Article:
Cited by 2 | Viewed by 1869
Abstract
Canada lacks a national drug insurance plan. The home province or territory of a patient determines which cancer drugs are available on the public formulary, who is eligible for public coverage and what portion of the financial burden of cancer care falls to [...] Read more.
Canada lacks a national drug insurance plan. The home province or territory of a patient determines which cancer drugs are available on the public formulary, who is eligible for public coverage and what portion of the financial burden of cancer care falls to the individual. This narrative review describes the current interprovincial disparities in access to cancer drugs across Canada. Health technology assessment (HTA) of drugs at a provincial and territory level is a closed process, does not necessarily follow the recommendations of national HTA and leads to further delays in drug access. The public coverage of take-home cancer drugs (THCDs) in Ontario and the Atlantic provinces is often fragmented, unnecessarily complex and a barrier to cancer drug access. Policy solutions to address inter-provincial formulary variation and poor access to THCDs are discussed. Full article
(This article belongs to the Special Issue Access to Cancer Drugs in Canada)
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Commentary
Is It Time to Commit to a Process to Re-Evaluate Oncology Drugs? A Descriptive Analysis of Systemic Therapies for Solid Tumour Indications Reviewed in Canada from 2017 to 2021
Curr. Oncol. 2022, 29(3), 1919-1931; https://doi.org/10.3390/curroncol29030156 - 10 Mar 2022
Cited by 1 | Viewed by 1327
Abstract
We undertook an analysis of the Canadian Agency for Drugs and Technologies in Health (CADTH)’s health technology assessments (HTAs) of systemic therapies for solid tumour indications to determine if a mechanism to re-evaluate HTA decisions is needed based on the level of certainty [...] Read more.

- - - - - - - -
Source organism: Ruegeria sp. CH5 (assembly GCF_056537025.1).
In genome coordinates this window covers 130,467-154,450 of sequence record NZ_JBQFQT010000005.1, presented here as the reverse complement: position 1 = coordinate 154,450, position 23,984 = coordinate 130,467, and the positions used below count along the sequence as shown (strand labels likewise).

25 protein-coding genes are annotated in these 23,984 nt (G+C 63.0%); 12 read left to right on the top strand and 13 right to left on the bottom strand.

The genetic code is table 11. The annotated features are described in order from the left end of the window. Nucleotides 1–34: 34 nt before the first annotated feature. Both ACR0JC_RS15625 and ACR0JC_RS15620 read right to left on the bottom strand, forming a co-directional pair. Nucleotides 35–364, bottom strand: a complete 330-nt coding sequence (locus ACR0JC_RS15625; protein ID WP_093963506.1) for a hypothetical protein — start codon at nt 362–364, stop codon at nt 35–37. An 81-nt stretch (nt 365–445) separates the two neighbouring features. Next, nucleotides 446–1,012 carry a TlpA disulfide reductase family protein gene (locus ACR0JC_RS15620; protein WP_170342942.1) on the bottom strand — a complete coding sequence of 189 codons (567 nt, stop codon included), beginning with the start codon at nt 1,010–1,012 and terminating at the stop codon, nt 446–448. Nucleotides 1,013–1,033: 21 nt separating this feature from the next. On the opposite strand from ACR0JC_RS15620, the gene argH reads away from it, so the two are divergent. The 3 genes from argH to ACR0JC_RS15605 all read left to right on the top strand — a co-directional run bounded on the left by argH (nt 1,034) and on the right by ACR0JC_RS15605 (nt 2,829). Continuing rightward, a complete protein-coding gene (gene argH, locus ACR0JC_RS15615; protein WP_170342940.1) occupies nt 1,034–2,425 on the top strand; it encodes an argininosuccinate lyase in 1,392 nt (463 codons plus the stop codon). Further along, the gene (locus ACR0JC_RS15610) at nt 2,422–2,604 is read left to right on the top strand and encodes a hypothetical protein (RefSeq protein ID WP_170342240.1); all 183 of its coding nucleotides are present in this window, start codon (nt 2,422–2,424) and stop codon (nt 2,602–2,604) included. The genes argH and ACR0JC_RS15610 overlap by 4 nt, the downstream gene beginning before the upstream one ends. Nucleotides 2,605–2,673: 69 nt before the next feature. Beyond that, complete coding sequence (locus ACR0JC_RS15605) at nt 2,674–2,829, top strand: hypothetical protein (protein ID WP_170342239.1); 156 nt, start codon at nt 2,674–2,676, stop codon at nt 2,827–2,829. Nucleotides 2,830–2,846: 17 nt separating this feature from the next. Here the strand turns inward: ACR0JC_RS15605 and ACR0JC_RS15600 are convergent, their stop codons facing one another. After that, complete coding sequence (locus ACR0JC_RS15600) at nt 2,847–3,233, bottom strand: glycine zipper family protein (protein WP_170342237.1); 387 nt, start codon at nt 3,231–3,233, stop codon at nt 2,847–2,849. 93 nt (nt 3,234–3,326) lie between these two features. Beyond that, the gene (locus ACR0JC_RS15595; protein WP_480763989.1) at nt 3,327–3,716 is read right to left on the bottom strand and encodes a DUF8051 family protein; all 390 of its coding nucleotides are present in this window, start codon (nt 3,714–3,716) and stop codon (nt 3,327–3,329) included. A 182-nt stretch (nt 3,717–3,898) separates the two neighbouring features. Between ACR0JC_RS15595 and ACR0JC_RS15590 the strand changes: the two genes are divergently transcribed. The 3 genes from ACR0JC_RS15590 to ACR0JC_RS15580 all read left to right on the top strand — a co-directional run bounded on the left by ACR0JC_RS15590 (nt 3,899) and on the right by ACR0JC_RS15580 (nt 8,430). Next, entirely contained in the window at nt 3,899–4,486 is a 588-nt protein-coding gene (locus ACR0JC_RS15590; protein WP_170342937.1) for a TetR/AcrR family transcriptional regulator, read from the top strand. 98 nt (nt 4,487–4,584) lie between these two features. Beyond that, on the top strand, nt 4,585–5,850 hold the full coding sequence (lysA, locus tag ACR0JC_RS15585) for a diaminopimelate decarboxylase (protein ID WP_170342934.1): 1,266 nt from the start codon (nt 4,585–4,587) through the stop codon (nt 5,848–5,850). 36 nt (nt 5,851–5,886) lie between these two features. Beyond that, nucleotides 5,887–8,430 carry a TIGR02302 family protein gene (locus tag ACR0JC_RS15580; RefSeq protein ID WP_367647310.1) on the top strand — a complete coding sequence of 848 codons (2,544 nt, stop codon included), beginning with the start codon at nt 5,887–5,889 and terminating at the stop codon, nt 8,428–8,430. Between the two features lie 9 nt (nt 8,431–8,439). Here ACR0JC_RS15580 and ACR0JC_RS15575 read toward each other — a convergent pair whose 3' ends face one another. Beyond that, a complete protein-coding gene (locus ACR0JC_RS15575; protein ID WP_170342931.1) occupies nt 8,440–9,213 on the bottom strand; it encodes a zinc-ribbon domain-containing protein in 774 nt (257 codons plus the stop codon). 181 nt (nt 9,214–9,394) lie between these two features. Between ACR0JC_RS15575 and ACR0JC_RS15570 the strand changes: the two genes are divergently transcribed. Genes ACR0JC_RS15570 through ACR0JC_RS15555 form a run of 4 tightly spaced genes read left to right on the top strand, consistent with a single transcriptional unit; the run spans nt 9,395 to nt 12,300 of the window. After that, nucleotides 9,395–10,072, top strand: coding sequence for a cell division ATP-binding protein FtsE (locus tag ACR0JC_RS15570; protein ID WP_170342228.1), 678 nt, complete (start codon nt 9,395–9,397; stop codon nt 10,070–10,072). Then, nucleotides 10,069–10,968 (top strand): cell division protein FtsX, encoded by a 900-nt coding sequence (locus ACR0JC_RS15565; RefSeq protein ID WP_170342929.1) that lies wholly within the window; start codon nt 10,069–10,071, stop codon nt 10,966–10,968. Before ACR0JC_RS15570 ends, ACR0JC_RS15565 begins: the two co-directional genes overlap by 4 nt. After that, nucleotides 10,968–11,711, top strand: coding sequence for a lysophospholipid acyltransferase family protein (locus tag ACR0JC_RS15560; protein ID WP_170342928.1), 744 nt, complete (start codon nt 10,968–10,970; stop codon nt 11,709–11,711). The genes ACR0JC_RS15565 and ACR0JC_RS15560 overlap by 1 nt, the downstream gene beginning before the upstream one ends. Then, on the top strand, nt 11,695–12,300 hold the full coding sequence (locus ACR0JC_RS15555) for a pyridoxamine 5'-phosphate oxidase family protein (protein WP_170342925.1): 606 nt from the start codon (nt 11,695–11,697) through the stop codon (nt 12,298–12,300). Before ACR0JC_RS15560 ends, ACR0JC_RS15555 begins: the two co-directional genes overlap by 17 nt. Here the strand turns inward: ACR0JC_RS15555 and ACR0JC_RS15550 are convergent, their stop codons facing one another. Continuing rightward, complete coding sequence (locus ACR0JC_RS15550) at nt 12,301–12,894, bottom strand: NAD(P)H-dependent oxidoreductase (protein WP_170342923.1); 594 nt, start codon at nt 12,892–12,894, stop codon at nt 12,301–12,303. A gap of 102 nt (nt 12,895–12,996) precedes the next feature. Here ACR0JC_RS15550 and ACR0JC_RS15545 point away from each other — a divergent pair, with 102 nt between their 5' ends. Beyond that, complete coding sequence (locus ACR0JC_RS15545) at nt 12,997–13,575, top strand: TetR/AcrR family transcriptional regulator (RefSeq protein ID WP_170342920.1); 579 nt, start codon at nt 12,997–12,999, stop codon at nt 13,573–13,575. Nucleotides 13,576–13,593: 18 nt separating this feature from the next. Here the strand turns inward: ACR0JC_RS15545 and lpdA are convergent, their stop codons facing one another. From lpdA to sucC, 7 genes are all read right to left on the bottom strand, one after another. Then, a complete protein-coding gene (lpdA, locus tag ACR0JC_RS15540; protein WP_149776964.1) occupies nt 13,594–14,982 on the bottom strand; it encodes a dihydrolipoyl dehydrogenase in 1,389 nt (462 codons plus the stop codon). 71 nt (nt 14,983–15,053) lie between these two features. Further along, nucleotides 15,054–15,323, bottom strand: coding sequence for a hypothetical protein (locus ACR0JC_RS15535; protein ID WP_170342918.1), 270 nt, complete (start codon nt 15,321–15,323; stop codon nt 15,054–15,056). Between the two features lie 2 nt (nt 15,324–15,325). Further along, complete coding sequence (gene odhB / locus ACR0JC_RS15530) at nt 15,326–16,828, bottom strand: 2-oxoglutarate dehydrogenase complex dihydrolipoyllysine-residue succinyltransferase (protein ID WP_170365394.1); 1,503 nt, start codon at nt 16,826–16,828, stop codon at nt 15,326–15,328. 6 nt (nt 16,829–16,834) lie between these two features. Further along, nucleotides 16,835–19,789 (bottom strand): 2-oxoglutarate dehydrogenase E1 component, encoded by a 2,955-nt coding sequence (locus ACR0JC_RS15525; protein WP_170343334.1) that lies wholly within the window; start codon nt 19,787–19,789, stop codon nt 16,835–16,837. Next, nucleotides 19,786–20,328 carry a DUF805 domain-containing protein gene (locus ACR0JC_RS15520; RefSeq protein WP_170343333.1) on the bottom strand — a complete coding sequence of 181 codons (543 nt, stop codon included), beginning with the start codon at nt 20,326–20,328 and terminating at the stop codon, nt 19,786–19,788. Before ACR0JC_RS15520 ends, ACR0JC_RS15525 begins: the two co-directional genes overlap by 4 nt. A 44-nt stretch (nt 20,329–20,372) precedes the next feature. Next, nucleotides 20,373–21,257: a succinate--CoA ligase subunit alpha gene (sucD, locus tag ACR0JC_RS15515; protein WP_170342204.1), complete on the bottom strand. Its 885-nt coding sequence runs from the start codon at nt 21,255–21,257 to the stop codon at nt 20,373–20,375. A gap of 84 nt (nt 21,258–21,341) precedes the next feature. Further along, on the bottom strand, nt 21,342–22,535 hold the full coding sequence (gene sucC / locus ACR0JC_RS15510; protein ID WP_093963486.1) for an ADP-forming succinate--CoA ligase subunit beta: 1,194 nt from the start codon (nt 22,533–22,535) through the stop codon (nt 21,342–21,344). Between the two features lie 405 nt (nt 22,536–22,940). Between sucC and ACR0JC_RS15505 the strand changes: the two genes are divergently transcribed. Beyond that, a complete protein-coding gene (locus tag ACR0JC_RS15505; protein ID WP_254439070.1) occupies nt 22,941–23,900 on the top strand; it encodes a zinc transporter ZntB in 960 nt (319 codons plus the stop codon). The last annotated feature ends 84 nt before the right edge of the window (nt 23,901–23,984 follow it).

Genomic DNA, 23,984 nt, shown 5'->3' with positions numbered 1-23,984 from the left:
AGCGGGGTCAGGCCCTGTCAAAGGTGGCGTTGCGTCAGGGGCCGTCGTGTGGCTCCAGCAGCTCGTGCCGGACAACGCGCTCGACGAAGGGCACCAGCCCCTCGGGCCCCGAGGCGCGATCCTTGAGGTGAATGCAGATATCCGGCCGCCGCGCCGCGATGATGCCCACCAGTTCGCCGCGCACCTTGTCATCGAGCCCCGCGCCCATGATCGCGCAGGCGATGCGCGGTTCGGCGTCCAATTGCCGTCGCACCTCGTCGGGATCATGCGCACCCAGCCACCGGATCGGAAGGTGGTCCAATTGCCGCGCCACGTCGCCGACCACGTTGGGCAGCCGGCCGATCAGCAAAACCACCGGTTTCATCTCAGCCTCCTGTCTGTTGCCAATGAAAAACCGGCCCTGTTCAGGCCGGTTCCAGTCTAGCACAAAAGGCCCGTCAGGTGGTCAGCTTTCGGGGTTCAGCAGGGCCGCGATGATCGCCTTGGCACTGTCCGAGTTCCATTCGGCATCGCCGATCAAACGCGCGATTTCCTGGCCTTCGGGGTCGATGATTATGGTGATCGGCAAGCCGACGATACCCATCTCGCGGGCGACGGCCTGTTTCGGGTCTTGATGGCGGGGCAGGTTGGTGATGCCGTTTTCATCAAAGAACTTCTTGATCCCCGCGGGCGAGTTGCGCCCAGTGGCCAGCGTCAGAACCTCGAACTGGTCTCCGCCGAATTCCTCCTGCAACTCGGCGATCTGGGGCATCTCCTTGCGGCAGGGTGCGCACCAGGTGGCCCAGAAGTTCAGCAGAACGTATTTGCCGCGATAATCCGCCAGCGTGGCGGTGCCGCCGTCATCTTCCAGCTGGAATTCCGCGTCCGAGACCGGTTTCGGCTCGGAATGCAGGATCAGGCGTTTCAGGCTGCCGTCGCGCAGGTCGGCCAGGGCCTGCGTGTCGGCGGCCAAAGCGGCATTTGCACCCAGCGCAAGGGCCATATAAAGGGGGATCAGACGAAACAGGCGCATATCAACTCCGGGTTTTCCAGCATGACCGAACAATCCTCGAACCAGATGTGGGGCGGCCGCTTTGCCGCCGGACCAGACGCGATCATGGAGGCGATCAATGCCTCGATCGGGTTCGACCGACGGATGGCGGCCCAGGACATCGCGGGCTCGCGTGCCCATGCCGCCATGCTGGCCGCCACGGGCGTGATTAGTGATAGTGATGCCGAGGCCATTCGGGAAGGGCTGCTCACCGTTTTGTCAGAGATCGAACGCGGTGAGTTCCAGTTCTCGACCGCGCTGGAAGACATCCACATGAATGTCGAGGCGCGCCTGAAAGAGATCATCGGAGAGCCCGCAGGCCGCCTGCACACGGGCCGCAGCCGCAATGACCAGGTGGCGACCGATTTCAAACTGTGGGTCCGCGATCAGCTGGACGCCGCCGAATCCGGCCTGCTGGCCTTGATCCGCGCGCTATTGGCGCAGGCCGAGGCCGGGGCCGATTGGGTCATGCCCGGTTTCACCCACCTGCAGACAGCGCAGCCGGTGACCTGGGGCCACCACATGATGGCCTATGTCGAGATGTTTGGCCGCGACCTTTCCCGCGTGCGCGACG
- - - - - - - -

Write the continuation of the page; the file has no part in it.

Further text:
We undertook an analysis of the Canadian Agency for Drugs and Technologies in Health (CADTH)’s health technology assessments (HTAs) of systemic therapies for solid tumour indications to determine if a mechanism to re-evaluate HTA decisions is needed based on the level of certainty supporting the original recommendation. To measure the certainty in the evidence, we analysed if: (1) overall survival (OS) was the primary endpoint in the pivotal trial, (2) median OS was available at the time of the recommendation, and (3) the expert review committee explicitly identified gaps in the evidence. There were 96 drugs approved by Health Canada that met our eligibility criteria between 1 January 2017 and 31 October 2021. Median OS was not estimable at the time of the recommendation in 57% of the positive recommendations, and the uncertainty in the magnitude of clinical benefit was identified by the expert review committee in 21% of the positive recommendations. There is uncertainty at the time of the HTA recommendation for many drugs, and thus a need to implement a process to re-evaluate drugs in Canada to allow patients timely access to promising therapies while ensuring long-term value of therapies to patients and the healthcare system. Full article
(This article belongs to the Special Issue Access to Cancer Drugs in Canada)
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Opinion